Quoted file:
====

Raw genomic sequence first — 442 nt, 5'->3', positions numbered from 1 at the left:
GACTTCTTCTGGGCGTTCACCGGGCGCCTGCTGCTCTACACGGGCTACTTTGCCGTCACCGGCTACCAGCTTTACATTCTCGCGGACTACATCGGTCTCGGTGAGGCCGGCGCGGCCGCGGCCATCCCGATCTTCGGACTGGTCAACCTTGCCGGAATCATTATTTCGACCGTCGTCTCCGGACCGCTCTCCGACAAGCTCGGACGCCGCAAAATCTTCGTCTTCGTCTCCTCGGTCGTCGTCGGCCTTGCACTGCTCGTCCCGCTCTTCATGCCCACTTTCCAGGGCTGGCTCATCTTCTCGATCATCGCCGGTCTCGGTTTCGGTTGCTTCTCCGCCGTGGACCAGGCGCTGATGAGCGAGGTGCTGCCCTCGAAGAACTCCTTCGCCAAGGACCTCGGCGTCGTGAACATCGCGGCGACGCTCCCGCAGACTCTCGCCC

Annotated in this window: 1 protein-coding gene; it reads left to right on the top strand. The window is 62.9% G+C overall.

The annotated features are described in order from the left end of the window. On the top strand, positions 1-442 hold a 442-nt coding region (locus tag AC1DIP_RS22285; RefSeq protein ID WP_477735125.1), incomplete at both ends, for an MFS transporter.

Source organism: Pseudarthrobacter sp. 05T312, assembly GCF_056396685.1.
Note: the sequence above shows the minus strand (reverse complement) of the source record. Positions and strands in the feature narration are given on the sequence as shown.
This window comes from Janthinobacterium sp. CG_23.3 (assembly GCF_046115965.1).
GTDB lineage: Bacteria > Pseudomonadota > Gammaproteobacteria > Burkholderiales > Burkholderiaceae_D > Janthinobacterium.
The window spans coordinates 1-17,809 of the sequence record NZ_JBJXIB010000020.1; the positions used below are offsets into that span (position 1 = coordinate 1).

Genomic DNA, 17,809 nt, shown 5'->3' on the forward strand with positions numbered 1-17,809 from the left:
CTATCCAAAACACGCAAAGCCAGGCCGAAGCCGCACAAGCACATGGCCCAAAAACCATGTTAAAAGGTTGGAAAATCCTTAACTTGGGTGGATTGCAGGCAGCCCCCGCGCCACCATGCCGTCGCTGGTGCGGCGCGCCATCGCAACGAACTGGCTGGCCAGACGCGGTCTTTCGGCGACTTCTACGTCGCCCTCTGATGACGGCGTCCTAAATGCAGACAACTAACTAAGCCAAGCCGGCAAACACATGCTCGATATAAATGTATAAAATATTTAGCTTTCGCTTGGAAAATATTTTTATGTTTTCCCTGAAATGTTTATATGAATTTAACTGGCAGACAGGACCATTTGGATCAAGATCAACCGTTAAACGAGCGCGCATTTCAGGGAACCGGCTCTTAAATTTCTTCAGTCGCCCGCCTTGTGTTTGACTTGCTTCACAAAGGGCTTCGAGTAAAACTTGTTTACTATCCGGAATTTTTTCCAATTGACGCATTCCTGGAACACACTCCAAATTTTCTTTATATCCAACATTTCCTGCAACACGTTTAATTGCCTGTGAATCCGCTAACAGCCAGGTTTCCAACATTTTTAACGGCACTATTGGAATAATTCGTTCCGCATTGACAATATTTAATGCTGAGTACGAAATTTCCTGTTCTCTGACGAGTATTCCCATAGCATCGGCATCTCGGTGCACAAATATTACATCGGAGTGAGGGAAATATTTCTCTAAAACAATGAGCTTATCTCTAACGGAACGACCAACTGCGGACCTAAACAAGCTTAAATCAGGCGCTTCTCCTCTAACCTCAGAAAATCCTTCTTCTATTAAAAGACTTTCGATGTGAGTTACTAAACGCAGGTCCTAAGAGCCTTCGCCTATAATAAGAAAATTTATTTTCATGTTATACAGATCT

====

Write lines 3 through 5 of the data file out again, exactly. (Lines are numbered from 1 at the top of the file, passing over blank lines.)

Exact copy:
Annotated in this window: 1 protein-coding gene; it reads left to right on the top strand. The window is 62.9% G+C overall.

The annotated features are described in order from the left end of the window. On the top strand, positions 1-442 hold a 442-nt coding region (locus tag AC1DIP_RS22285; RefSeq protein ID WP_477735125.1), incomplete at both ends, for an MFS transporter.

Source organism: Pseudarthrobacter sp. 05T312, assembly GCF_056396685.1.